Do you remember ‘Ted’? Yes, the talking teddy bear, the one that smoked pot and had affairs with women, the one that broke hearts and helped a buddy in need. Well, that movie was a funny and inspiring one, but let’s take a moment to imagine how all those things would have been if everything was presented in a dark manner. The response can easily be found in Zhihui Yang’s ‘Billy’s Bear’. The storyline is simple and frightening – a man offers his girlfriend a teddy bear as a gift for her birthday. He does it because it reminded him of a special moment they both shared, however the woman isn't impressed by this and has a massive breakdown. What happens next seems like it's been ripped from a Stephen King novel.
There is one particular shot we really enjoyed, and we think it sums up the whole atmosphere of the film; the shot of the open door that is the main focus in between the two sides of the story. The open door here is the path through where the story flows. It’s really impressive to think of it as the wormhole between universes, between actions. That door sums up the story that could be told but was preferred to be omitted, as the narrative works either way.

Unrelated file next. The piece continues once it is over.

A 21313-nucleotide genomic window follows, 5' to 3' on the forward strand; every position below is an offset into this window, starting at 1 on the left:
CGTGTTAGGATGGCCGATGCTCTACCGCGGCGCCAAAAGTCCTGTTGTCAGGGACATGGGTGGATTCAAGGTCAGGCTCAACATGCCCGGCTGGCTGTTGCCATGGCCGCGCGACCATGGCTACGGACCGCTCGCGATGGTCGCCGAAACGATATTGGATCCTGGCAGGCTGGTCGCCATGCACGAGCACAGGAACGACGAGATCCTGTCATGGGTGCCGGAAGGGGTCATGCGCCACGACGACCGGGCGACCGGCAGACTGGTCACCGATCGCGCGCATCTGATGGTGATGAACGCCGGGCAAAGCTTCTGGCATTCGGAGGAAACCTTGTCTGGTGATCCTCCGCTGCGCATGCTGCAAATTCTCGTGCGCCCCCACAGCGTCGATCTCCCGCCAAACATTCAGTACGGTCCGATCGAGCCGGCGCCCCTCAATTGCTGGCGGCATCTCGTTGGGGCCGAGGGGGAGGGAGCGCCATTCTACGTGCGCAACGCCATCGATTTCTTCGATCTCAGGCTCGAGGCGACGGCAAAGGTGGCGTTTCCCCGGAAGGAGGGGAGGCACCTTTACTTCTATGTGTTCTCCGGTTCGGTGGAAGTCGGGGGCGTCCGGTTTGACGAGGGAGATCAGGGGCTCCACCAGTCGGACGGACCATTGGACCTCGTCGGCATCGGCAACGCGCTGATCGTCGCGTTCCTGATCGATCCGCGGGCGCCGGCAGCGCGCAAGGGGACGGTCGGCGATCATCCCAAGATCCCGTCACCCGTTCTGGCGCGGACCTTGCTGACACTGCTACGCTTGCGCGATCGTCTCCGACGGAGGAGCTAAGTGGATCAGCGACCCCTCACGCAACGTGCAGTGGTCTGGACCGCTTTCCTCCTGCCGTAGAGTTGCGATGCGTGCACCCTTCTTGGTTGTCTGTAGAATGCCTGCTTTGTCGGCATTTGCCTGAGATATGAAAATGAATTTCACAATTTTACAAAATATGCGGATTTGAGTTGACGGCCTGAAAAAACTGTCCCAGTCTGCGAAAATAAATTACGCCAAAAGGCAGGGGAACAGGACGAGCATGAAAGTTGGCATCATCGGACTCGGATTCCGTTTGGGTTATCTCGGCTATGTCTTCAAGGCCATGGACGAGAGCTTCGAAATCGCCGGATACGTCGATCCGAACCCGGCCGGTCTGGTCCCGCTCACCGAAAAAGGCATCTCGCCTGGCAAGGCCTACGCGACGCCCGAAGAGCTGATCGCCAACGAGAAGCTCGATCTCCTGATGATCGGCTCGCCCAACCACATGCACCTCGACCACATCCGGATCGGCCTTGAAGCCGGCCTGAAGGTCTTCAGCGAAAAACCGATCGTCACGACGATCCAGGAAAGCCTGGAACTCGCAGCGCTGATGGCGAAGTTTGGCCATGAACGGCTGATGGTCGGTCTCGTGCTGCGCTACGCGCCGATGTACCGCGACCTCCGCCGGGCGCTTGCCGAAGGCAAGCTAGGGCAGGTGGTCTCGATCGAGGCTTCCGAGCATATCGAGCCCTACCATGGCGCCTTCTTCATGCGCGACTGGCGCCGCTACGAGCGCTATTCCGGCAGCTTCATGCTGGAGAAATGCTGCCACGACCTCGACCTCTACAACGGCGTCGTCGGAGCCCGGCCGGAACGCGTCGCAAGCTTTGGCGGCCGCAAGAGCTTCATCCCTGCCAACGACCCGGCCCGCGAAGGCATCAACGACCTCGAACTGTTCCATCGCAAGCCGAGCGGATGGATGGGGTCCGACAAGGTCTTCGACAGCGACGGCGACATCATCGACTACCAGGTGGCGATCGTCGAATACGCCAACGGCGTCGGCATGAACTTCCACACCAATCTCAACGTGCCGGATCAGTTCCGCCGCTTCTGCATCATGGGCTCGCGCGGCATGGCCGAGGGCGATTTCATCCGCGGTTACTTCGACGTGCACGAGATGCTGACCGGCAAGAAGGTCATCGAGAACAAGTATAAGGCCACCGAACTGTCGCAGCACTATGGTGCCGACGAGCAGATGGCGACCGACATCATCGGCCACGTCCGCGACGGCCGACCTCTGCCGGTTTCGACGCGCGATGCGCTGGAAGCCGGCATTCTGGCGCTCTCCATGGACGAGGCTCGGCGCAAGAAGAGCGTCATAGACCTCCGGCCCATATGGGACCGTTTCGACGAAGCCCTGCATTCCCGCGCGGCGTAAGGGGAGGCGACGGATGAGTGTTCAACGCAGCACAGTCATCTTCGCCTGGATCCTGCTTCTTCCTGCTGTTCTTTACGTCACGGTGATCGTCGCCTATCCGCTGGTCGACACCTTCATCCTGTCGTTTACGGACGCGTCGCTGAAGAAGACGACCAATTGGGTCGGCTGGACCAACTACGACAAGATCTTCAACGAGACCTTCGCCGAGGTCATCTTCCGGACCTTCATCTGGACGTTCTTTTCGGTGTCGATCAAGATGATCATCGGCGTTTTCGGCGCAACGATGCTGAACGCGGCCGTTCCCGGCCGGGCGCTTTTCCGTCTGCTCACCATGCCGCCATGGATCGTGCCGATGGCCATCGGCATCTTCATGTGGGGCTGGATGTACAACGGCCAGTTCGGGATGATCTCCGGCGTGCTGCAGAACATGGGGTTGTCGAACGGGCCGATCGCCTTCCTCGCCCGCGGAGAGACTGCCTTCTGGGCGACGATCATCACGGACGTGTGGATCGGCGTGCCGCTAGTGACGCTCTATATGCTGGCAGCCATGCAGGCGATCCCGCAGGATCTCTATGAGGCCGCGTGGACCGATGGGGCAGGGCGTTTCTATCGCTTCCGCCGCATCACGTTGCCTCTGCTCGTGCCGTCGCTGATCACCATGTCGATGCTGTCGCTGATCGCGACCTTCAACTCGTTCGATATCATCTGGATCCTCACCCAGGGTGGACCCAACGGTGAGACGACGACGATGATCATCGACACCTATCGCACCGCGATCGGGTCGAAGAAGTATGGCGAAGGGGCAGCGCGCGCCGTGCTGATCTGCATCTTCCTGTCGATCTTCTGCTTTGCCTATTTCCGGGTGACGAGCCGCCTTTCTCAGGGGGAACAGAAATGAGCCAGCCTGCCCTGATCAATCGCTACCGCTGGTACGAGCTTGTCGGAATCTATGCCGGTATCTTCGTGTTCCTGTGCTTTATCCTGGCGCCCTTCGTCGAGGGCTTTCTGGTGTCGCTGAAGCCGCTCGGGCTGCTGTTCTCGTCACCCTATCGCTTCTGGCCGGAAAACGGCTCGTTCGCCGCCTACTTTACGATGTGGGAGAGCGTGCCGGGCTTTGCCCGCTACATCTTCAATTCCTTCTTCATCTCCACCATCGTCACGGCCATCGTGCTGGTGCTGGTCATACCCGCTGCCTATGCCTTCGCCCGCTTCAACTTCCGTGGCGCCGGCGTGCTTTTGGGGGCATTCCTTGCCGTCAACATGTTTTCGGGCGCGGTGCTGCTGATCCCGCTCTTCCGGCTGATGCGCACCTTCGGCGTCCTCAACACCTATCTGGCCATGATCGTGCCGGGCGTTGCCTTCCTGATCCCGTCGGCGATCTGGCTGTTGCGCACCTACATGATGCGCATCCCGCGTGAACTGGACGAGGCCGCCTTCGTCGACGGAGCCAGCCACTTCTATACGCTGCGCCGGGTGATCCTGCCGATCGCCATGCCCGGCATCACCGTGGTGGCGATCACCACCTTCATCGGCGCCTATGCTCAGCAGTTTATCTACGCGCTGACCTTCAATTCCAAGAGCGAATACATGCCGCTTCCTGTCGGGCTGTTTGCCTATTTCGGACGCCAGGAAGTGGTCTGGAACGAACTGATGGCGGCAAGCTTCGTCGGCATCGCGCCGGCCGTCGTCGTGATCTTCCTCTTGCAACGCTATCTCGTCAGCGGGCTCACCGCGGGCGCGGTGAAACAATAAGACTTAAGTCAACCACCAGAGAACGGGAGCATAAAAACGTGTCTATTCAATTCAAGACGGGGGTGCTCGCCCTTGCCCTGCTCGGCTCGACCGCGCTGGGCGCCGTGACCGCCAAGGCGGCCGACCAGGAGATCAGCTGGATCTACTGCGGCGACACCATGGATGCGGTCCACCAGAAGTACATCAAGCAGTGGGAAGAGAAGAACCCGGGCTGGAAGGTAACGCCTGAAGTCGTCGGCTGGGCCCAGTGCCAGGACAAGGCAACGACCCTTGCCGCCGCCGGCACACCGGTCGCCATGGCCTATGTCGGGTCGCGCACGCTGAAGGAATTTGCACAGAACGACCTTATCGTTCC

The ending is grim, and you have to be strong enough to really get over the phone ringing in your ears for a long time after the movie has ended. The spook factor is definitely high in this short, without having explicit scenes of violence and murder. The whole implied story has the power to get sharply in your brain and mess your thoughts. If it’s for us, we would definitely place Zhihui Yang’s short somewhere in between ‘SAW’ and 'Silence of the Lambs’, and we won’t have to comment why... because the movie says it all.
Written by Vlad A. G